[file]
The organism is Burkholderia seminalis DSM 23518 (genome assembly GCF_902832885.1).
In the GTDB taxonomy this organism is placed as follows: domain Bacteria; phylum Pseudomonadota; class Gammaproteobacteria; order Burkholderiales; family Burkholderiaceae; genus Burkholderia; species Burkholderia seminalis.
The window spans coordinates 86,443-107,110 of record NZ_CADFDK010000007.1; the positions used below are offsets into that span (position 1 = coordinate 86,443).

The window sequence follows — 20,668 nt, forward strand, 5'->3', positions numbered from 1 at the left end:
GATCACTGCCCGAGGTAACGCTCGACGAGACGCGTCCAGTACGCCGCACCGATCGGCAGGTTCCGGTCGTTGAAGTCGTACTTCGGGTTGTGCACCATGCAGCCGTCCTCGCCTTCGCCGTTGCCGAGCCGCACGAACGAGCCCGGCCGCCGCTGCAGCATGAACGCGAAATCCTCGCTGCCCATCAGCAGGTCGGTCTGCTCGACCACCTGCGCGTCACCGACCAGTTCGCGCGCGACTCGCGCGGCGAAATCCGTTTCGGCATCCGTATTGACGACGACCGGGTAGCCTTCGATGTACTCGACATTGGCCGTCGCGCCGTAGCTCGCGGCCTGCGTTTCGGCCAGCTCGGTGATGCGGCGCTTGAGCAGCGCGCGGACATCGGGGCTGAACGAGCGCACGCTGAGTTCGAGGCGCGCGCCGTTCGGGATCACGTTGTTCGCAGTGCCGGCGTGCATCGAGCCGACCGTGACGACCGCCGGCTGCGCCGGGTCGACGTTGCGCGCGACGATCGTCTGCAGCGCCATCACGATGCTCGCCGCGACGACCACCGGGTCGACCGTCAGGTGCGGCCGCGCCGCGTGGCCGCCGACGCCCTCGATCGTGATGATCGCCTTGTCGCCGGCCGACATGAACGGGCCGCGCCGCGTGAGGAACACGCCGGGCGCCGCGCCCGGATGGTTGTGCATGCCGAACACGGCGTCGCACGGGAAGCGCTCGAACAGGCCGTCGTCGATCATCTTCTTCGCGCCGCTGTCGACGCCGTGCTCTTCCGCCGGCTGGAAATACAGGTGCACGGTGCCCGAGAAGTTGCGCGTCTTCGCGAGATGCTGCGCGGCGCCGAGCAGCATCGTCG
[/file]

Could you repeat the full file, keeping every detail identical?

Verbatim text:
The organism is Burkholderia seminalis DSM 23518 (genome assembly GCF_902832885.1).
In the GTDB taxonomy this organism is placed as follows: domain Bacteria; phylum Pseudomonadota; class Gammaproteobacteria; order Burkholderiales; family Burkholderiaceae; genus Burkholderia; species Burkholderia seminalis.
The window spans coordinates 86,443-107,110 of record NZ_CADFDK010000007.1; the positions used below are offsets into that span (position 1 = coordinate 86,443).

The window sequence follows — 20,668 nt, forward strand, 5'->3', positions numbered from 1 at the left end:
GATCACTGCCCGAGGTAACGCTCGACGAGACGCGTCCAGTACGCCGCACCGATCGGCAGGTTCCGGTCGTTGAAGTCGTACTTCGGGTTGTGCACCATGCAGCCGTCCTCGCCTTCGCCGTTGCCGAGCCGCACGAACGAGCCCGGCCGCCGCTGCAGCATGAACGCGAAATCCTCGCTGCCCATCAGCAGGTCGGTCTGCTCGACCACCTGCGCGTCACCGACCAGTTCGCGCGCGACTCGCGCGGCGAAATCCGTTTCGGCATCCGTATTGACGACGACCGGGTAGCCTTCGATGTACTCGACATTGGCCGTCGCGCCGTAGCTCGCGGCCTGCGTTTCGGCCAGCTCGGTGATGCGGCGCTTGAGCAGCGCGCGGACATCGGGGCTGAACGAGCGCACGCTGAGTTCGAGGCGCGCGCCGTTCGGGATCACGTTGTTCGCAGTGCCGGCGTGCATCGAGCCGACCGTGACGACCGCCGGCTGCGCCGGGTCGACGTTGCGCGCGACGATCGTCTGCAGCGCCATCACGATGCTCGCCGCGACGACCACCGGGTCGACCGTCAGGTGCGGCCGCGCCGCGTGGCCGCCGACGCCCTCGATCGTGATGATCGCCTTGTCGCCGGCCGACATGAACGGGCCGCGCCGCGTGAGGAACACGCCGGGCGCCGCGCCCGGATGGTTGTGCATGCCGAACACGGCGTCGCACGGGAAGCGCTCGAACAGGCCGTCGTCGATCATCTTCTTCGCGCCGCTGTCGACGCCGTGCTCTTCCGCCGGCTGGAAATACAGGTGCACGGTGCCCGAGAAGTTGCGCGTCTTCGCGAGATGCTGCGCGGCGCCGAGCAGCATCGTCG